We have been lost to each other for so long.
Quotations
If you want to understand any woman you must first ask about her mother and then listen carefully. Stories about food show a strong connection. Wistful silences demonstrate unfinished business. The more a daughter knows the details of her mother’s life—without flinching or whining—the stronger the daughter.
Last words
Disambiguation notice
Publisher's editors
Blurbers
Publisher series
Original language

References to this work on external resources.

Wikipedia in English (2)

Book description
The Red Tent tells the little know Biblical story of Dinah, daughter of the patriarch Jacob and his wife, Leah. In Chapter 34 of the Book of Genesis, Dinah's tale is a short, horrific detour in the familiar narrative of Jacob and Joseph. Anita Diamant imaginatively tells the story from the fresh perspective of its women. In the Biblical tale, Dinah is given no voice; she is the narrator of The Red Tent, which reveals the life of ancient womanhood---the world of the red tent. Readers of The Red Tent will view the Book of Denesis in a new light.
Haiku summary
Lacking a legacy
Joseph's sister Shechem's wife
Was a Wise woman

(Lesley_Barker)

Amazon.com Amazon.com Review (ISBN 0312427298, Paperback)

The red tent is the place where women gathered during their cycles of birthing, menses, and even illness. Like the conversations and mysteries held within this feminine tent, this sweeping piece of fiction offers an insider's look at the daily life of a biblical sorority of mothers and wives and their one and only daughter, Dinah. Told in the voice of Jacob's daughter Dinah (who only received a glimpse of recognition in the Book of Genesis), we are privy to the fascinating feminine characters who bled within the red tent. In a confiding and poetic voice, Dinah whispers stories of her four mothers, Rachel, Leah, Zilpah, and Bilhah--all wives to Jacob, and each one embodying unique feminine traits. As she reveals these sensual and emotionally charged stories we learn of birthing miracles, slaves, artisans, household gods, and sisterhood secrets. Eventually Dinah delves into her own saga of betrayals, grief, and a call to midwifery.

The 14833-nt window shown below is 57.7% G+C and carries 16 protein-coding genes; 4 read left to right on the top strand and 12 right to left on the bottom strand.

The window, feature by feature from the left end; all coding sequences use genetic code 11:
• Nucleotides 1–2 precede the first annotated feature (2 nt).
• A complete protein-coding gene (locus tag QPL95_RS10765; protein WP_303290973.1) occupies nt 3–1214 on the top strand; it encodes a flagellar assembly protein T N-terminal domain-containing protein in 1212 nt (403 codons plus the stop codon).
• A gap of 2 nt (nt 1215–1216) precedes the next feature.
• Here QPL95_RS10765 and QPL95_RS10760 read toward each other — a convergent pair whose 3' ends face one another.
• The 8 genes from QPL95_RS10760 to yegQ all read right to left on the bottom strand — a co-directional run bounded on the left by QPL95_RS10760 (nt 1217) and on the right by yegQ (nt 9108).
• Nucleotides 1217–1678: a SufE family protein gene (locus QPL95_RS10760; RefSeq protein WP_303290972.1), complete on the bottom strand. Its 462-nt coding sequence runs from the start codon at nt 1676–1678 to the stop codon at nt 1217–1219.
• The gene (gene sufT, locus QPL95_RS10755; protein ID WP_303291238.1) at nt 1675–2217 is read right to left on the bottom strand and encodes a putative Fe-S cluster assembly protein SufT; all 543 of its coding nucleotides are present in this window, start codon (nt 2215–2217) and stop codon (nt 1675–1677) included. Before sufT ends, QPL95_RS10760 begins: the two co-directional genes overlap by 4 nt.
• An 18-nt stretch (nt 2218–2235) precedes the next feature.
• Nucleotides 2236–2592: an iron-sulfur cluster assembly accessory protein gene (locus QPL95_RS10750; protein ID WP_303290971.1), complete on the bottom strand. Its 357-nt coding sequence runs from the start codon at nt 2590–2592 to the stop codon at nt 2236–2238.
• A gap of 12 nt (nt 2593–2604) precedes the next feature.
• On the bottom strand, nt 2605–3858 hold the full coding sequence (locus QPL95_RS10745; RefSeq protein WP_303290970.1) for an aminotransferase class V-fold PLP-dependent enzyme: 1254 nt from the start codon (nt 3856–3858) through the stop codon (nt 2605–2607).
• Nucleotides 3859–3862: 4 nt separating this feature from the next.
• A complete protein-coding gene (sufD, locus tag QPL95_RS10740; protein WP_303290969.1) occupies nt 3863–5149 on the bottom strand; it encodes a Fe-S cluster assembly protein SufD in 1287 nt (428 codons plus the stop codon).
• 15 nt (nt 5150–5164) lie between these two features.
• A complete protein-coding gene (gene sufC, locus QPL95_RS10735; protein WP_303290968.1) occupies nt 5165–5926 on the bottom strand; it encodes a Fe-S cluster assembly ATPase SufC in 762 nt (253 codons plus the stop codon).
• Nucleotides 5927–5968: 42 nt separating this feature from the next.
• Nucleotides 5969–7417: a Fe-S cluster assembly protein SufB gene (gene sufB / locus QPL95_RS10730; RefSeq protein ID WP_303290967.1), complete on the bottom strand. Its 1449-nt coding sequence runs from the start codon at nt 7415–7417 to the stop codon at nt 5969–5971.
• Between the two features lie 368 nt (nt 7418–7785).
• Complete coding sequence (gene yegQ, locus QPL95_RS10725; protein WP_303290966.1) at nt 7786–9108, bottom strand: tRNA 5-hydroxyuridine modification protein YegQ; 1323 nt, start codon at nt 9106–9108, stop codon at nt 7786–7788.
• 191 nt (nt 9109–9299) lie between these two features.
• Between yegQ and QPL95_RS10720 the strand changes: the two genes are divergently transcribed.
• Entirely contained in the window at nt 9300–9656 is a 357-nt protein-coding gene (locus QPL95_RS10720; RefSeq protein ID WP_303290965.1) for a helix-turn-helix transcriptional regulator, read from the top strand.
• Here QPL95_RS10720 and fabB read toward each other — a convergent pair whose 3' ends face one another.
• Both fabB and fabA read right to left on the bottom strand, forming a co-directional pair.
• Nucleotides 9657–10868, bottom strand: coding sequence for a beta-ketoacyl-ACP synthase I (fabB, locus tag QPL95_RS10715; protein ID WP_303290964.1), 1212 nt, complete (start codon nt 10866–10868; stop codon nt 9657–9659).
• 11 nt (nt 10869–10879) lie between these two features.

"Like any sisters who live together and share a husband, my mother and aunties spun a sticky web of loyalties and grudges," Anita Diamant writes in the voice of Dinah. "They traded secrets like bracelets, and these were handed down to me the only surviving girl. They told me things I was too young to hear. They held my face between their hands and made me swear to remember." Remembering women's earthy stories and passionate history is indeed the theme of this magnificent book. In fact, it's been said that The Red Tent is what the Bible might have been had it been written by God's daughters, instead of her sons. --Gail Hudson

(retrieved from Amazon Thu, 12 Mar 2015 18:13:58 -0400)

(see all 6 descriptions)

Based on the Book of Genesis, Dinah, Jacob's only daughter, shares her perspectives on the origins of many of our modern religious practices and sexual politics, imparting the lessons she has learned from her father's wives.

(summary from another edition)

» see all 4 descriptions

Quick Links

Swap Ebooks Audio
180 avail.
182 wanted
5 pay6 pay

Popular covers

Rating

Average: (4.06)
0.5 13
1 75
1.5 7
2 168
2.5 42
3 596
3.5 180
4 1303
4.5 160
5 1523

Audible.com

3 editions of this book were published by Audible.com.

See editions

Is this you?

Become a LibraryThing Author.

 

Help/FAQs | About | Privacy/Terms | Blog | Store | Contact | LibraryThing.com | APIs | WikiThing | Common Knowledge | Legacy Libraries | Early Reviewers | 98,409,424 books! | Top bar: Always visible